We have so much trust in medical professionals, yet medical mistakes constitute a significant percentage of deaths. Have you or someone you love been affected by errors done by a medical professional? Chances are you are thinking of taking legal action against them.
However, before contacting a lawyer and filing a lawsuit, you need to determine if your case was due to medical malpractice or negligence. The difference between the two depends on the intent of the medical care provider.
In as much as you are hiring a professional, it is important to have a basic understanding of these terms. Learn the difference from a Miami medical malpractice attorney who has years of experience handling medical malpractice claims.
According to law, medical malpractice happens when the medical care provider breaches their duty by intent, not carelessness. The medical provider is aware of their actions and the potential consequences, but proceeds.
It is specific to an error or mistake which can cause the patient harm, or at the extreme, death. For example, you can disclose to the doctor that you have an allergy to a particular medication. If the doctor goes ahead to prescribe the same medication you can’t take, that is medical malpractice.
In case the patient suffers any harm due to adverse side effects of the medication, or dies from it, the family can take legal action. Note that not all adverse outcomes are linked to malpractice. Every medication and operation has unclear outcomes.
Like malpractice, in medical negligence, the medical professional will breach their duty. However, it is out of carelessness and not intent. It could be through ignorance, or failure to take action when needed.
For example, if a doctor fails to follow the set standards during a check-up, he is negligent. In the case of medical negligence, the doctor doesn’t wish harm to the patient. Nonetheless, failure to take specific actions or recognize some factors could lead place the patient under a life-threatening circumstance.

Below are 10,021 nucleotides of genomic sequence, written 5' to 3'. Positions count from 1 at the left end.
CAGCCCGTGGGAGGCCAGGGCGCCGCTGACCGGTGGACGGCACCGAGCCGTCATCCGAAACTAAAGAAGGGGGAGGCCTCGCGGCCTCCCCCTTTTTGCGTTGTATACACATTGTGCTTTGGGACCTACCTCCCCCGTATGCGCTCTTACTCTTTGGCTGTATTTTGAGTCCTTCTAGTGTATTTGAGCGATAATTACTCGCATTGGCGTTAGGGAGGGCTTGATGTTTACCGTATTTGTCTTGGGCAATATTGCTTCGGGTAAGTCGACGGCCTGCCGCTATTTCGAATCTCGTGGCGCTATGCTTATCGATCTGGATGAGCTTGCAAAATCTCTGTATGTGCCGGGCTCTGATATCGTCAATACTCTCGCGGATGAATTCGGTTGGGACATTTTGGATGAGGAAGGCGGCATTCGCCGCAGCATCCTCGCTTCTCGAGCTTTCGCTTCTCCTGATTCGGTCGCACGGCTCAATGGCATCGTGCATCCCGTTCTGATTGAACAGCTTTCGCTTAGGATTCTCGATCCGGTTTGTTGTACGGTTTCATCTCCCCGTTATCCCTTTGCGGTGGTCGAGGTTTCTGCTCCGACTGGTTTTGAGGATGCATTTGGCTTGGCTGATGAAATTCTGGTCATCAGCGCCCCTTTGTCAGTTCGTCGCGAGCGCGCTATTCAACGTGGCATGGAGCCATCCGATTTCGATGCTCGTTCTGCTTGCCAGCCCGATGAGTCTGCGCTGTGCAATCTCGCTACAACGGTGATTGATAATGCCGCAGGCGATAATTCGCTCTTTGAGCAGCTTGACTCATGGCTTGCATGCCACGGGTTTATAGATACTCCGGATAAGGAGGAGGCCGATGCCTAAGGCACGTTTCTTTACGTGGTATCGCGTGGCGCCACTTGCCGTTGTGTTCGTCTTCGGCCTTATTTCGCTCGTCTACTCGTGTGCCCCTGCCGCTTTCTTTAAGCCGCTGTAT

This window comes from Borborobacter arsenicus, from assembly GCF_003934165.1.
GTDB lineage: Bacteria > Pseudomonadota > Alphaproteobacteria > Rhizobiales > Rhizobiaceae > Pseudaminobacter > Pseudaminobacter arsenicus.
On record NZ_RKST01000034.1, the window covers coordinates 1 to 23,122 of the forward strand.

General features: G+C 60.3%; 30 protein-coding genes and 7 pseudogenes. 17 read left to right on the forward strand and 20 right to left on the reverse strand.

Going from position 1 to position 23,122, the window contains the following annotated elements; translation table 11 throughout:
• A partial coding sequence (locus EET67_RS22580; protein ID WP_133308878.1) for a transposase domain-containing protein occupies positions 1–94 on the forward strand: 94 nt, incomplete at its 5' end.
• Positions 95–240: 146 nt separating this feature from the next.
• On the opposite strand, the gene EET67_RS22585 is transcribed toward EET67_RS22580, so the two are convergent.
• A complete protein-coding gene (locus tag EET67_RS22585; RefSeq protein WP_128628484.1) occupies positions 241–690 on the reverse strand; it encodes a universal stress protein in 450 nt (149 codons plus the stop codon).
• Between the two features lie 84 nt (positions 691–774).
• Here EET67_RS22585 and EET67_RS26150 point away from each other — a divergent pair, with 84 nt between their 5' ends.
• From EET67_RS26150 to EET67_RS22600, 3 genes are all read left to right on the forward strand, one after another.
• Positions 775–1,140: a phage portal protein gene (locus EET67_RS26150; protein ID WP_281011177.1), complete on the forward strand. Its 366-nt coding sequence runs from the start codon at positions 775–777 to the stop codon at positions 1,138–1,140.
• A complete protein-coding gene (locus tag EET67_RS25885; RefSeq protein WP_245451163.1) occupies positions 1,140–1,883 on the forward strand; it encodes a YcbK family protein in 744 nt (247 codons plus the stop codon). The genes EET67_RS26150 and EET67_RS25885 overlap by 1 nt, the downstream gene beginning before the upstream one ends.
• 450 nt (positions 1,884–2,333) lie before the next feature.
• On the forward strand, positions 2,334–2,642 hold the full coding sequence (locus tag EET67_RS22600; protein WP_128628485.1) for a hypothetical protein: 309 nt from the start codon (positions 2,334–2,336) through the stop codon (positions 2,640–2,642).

The outcome of negligence doesn’t have to be harm, injury, or death. Medical negligence cases are more common and could be difficult to prove since they don’t result to harm.
Examples of medical malpractice and negligence
Here are some common cases of medical malpractice and negligence;
- Neglecting steps followed in procedures such as sanitizing equipment
- Performing nonconsensual operations
- Prematurely discharging a patient
- Performing unnecessary surgery
- Nurse or surgeon fatigue
- Poor communication
- Neglecting side effects or failing to realize drug interactions
Every routine check you attend poses a risk for error. It could be a mere slip of the needle or a surgical procedure gone wrong. Luckily, you can now identify whether your case is that of medical malpractice or negligence.
Do you believe you are a victim of malpractice? To continue with any claim, you need to seek the help of a trusted and experienced attorney. They will assist you in determining whether your case warrants legal action. Your attorney will also guide you on how to go about it.